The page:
Retrospective: Kawasaki KZ750-E: 1980 — 1982 Rider Magazine

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Retrospective: Kawasaki KZ750-E: – 1982

July 6, 2012

Retrospective article was featured in the 2012 issue of Rider

Story and photography by Clement

Year/Model: 1981 Kawasaki

Owner: Franco Teti, Los California

Class distinctions by size are important, and are often by the numbers on a motorcycle’s side

In 1980 the Universal Japanese (UJM) design, with an overhead cam, in-line engine, was pretty much the industry, and while the difference a Honda 350/4 and a Yamaha was quite obvious, sometimes the were more subtle.

had never been one to follow the When Honda came out the ’69 CB750, Ben Inamura, the head at Kawasaki, focused on the 900cc which appeared three later. And then he developed the with a bore and … of 62 by for 652cc total. It was intended to the handling of a 500, the power of a at less than two grand, be 10 cheaper than any 750/4.

While price might not meant much to the BMW and Harley it certainly did in the Japanese trade.

The 650 for a couple of years, with the helping things along by all sorts of hop-up equipment. But by the 750 class was by far the most popular, and was a lot to give away, so Inamura that he was going to have to go This was to be no big redesign—no 16-valve no new chassis—the KZ750 would be a bigger, better KZ650.

Kawasaki KZ750-E.

Just to things, in 1980 Kawasaki had two different KZ750s—the KZ750-G twin, the engine of which had on the market since 1976 December 1996), and the new in-line known by the postfix E.

Those 650 were bored out to a very 66mm—staying with the 54mm the total capacity went to By comparison, the latest Honda was a perfectly square 62 x 62mm, for But the big news, or not news, was that was still using the old two-valve like those on the 650—and located their shims the cam followers, which meant out the camshafts in order to adjust the

This was no big deal if you knew you were doing, but a lot of riders to have professional mechanics do the Changes to the heads included larger exhaust valves, and anti-smog vents to keep the at bay. This minimalist allowed oxygen to flow the combustion chamber and mix with any hydrocarbons, creating carbon that was on the approved list of

This anti-pollutant gizmo did not to harm performance. The KZ650 out close to 50 horsepower, and adding than 90cc made the show more than 60 at the rear wheel, with ponies coming at 9,500 This was back at a time such a number impressed the masses.

The major changes, other the bore-out, were the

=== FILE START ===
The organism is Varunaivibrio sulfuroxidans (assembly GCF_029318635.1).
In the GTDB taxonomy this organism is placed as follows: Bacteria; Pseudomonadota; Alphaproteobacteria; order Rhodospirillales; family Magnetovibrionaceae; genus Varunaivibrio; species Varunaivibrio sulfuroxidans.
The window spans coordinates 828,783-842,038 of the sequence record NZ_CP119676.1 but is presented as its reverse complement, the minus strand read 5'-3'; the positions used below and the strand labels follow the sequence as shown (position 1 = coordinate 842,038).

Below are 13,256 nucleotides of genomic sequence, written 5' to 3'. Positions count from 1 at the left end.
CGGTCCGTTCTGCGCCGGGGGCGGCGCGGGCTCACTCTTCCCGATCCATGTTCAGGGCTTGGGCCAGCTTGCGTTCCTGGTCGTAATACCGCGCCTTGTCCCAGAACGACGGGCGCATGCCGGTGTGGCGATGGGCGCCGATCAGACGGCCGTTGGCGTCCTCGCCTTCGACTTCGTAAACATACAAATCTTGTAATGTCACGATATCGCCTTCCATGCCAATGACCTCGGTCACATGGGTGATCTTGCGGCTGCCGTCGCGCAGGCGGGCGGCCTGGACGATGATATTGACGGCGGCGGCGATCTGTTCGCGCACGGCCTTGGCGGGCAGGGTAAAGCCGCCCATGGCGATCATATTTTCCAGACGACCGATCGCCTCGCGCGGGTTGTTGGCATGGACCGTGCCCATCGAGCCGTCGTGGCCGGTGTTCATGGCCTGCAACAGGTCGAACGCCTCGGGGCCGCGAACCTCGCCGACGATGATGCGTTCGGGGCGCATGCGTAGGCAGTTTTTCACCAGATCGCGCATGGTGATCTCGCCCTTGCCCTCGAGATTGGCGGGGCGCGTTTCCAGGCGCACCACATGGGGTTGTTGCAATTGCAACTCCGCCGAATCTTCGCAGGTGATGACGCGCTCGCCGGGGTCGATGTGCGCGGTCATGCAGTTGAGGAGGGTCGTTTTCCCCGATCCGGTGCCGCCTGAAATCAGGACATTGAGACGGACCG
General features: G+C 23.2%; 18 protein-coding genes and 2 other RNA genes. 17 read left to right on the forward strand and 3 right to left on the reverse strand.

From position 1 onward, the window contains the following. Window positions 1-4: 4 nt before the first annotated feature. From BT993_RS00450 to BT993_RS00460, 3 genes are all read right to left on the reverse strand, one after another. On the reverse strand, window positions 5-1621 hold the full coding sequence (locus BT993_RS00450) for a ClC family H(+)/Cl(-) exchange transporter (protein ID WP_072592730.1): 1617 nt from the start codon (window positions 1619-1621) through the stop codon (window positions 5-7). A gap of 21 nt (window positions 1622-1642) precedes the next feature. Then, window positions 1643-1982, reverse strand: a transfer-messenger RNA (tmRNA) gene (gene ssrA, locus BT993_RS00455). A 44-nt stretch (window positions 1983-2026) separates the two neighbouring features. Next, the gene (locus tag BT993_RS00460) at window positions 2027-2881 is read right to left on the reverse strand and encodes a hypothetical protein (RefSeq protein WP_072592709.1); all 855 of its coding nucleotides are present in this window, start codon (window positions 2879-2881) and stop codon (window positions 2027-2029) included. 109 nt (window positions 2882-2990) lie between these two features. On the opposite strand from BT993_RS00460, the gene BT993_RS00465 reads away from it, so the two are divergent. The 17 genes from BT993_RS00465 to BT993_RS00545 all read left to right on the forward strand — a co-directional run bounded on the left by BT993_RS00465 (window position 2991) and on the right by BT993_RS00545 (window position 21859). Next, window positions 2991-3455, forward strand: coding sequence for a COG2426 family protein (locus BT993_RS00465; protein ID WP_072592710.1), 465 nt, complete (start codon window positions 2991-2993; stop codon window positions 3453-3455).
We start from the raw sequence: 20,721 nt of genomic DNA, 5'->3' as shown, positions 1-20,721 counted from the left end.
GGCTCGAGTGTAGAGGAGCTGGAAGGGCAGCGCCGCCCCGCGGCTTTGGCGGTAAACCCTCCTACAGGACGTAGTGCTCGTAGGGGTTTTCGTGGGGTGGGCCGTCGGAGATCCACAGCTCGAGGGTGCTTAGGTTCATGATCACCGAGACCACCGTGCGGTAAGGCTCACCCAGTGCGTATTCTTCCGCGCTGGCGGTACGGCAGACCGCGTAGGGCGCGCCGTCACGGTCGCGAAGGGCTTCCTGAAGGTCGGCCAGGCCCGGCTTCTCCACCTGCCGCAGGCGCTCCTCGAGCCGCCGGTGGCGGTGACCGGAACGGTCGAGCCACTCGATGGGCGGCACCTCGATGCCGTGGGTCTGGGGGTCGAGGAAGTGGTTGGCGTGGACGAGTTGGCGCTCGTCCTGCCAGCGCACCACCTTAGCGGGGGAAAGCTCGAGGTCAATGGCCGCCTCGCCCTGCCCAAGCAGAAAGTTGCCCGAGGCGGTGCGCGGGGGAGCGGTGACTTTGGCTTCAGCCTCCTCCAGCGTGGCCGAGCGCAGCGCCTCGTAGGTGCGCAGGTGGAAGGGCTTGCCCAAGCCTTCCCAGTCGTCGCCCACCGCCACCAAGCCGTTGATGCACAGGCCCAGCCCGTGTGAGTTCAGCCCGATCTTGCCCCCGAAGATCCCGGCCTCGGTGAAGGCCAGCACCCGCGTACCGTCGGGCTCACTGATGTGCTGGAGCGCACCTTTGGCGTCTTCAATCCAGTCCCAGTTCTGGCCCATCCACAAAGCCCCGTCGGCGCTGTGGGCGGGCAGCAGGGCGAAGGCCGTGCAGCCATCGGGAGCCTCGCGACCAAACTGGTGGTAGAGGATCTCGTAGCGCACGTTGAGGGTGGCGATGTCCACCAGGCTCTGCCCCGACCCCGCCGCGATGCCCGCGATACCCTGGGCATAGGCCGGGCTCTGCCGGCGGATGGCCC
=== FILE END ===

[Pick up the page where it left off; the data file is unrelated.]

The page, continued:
bolting on of Keihin constant-velocity carburetors, and the use of a ignition. An interesting tidbit is this new four-banger was first in South Africa, a relatively market, but obviously with the of allowing the bike to be consumer-tested releasing it to the United States and

Letting the average rider up a new motorcycle is a very good way of its potential, as Joe Bloke can conceive of that test riders not. Apparently the bike up well, as it was soon released to the of the world.

Sportier camshafts increase the power of the 650, can inhibit normal street But not here, as careful fiddling the torque max at the 7,500 rpm level, sizably increasing the horsepower. undoubtedly a help were large CV carbs, 10mm than the throttle-slides on the 650—though were a thirsty lot.

Mileage could be less 40 mpg when ridden in a sprightly less than 30 when hard. If economy was on the rider’s he could buy the KZ440 twin.

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drive was via a Hy-Vo chain cylinders two and three; back in days this was considered an since it evened out the strain on the The 650’s clutch was used, stiffer springs and minor to the transmission, essentially strengthening the gears. And the final-drive chain from a 530 to a 630. But the total of the bike went down a of pounds…brilliant.

Curb weight was a under 500 pounds.

1981 KZ750-E.

The 650’s frame was revised to lower the saddle, but the big was in the suspension. An air-adjustable Kayaba provided almost six inches of with the firmness up to the rider. was 27 degrees, trail 4.2 inches; with just under 60 of wheelbase, this made for a motorcycle. At the back, a pair of shock absorbers came tool-less preload adjustment, a large, grippable collar at the very handy.

These allowed four of axle travel. Test had minor complaints about the suspension, but Kawasaki knew the of riders were more in comfort than those four or five degrees of angle. And the racing-inclined could their own modifications.

Cast were protected by the new Dunlop Seal tires; front was a rear a 120/90-18. Triple discs with single-piston provided adequate stopping Again, racers might but the street rider definitely he had enough brake.

Throw a leg the saddle and settle in. Comfy with the slightly raised so popular among Americans a nice slouch. Ignition on, the button and the two mufflers kept the muted.

These were the mufflers as found on the 650.

Kawasaki KZ750-E.

Once in the clutch allowed a smooth and a pleasant ride was ahead. If you headed for a drag strip, a lightweight rider would see low 12s and 100 mph in the quarter-mile, beating out (barely) the But the prices of the two were now pretty with the KZ at $2,750, the CB at $2,850.

You pays your money and you your choice.

Then, in Honda showed its brand-new and a year later Kawasaki’s 900 appeared—shades of the CB750 vs. Z-1 900. history repeat itself?

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